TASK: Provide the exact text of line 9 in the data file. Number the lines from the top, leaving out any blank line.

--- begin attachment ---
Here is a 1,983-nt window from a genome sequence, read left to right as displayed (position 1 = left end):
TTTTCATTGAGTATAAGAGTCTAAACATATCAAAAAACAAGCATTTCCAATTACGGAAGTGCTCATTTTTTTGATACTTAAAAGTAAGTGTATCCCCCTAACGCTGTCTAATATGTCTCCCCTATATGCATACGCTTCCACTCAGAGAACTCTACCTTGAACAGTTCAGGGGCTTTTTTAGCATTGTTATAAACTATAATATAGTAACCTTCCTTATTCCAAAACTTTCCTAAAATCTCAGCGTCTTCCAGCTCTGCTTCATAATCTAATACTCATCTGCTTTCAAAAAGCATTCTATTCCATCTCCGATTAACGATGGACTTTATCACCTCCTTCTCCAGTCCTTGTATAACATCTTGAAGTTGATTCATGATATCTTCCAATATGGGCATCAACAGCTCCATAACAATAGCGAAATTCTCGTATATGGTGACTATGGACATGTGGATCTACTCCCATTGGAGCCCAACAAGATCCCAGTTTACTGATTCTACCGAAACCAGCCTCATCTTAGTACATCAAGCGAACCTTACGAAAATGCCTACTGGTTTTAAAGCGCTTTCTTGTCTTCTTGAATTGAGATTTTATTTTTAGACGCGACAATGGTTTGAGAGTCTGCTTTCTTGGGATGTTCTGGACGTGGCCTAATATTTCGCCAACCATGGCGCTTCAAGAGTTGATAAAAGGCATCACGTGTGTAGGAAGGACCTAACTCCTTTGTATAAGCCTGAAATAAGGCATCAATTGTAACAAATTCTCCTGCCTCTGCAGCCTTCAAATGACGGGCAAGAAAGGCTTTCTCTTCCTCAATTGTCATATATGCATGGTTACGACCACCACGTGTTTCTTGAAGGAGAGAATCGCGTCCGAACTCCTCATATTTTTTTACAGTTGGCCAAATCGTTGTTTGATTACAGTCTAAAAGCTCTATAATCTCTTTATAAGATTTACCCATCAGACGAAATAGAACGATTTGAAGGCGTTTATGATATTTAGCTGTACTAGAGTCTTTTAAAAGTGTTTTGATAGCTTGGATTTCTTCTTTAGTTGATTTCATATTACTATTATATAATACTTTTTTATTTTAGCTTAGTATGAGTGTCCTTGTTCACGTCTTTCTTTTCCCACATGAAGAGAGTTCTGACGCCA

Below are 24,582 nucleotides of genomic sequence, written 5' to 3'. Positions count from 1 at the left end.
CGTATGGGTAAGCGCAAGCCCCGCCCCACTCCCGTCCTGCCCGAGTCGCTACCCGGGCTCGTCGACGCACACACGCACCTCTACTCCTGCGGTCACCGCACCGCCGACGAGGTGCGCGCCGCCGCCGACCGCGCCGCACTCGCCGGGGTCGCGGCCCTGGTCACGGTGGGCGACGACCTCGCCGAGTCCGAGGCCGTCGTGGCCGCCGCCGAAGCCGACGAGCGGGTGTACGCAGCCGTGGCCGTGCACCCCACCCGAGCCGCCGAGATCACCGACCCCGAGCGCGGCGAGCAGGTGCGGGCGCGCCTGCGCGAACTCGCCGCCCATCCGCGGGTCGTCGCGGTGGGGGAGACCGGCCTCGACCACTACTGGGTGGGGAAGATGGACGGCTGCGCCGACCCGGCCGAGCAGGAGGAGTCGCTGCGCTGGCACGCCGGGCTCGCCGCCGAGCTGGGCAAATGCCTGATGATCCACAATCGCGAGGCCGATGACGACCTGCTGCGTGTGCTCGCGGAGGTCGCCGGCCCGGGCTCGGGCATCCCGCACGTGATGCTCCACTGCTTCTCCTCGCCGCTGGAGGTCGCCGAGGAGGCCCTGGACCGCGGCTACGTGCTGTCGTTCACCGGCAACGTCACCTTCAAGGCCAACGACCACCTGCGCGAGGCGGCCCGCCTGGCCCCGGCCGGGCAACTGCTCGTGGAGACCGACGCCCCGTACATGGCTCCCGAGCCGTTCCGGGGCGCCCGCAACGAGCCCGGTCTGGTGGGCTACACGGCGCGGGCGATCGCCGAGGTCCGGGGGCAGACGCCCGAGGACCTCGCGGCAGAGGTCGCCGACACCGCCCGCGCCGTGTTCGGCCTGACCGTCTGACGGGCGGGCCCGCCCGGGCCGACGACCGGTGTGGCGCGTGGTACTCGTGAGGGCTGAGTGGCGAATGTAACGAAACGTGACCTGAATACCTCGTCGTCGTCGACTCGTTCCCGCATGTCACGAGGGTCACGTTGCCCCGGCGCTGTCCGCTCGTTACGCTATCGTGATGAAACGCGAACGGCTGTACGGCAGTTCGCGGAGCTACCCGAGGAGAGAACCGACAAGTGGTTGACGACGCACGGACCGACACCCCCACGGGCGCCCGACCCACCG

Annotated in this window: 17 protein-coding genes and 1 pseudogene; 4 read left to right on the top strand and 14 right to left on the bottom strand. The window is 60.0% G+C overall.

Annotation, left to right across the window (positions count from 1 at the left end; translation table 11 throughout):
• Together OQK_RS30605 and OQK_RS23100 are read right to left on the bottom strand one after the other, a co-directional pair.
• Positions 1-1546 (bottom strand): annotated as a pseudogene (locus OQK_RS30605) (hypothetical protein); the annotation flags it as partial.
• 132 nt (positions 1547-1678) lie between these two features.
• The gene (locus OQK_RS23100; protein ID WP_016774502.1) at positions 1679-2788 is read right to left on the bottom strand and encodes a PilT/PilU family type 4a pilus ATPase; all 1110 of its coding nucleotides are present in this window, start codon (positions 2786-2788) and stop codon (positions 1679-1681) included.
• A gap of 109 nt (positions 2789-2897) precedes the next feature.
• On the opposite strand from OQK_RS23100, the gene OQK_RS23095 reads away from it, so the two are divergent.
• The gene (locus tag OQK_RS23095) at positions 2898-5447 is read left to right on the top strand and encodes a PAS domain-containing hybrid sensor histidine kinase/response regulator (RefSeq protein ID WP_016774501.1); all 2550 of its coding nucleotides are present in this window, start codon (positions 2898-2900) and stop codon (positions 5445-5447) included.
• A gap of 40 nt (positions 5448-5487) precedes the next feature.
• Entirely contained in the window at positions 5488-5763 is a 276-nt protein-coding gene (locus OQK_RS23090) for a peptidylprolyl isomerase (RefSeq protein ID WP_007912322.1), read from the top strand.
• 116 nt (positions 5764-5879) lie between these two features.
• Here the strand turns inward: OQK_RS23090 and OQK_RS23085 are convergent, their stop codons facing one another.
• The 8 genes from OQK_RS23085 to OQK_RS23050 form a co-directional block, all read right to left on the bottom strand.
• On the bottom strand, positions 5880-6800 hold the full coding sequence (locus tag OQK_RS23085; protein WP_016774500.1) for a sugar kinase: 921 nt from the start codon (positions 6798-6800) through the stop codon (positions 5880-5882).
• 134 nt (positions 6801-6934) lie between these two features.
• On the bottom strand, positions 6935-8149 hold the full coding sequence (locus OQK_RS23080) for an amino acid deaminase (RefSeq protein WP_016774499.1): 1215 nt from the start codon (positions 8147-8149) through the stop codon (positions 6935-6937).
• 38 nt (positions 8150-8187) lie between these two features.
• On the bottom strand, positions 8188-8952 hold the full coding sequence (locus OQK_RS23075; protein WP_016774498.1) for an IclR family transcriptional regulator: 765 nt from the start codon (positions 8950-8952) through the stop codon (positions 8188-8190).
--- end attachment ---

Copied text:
• 132 nt (positions 1547-1678) lie between these two features.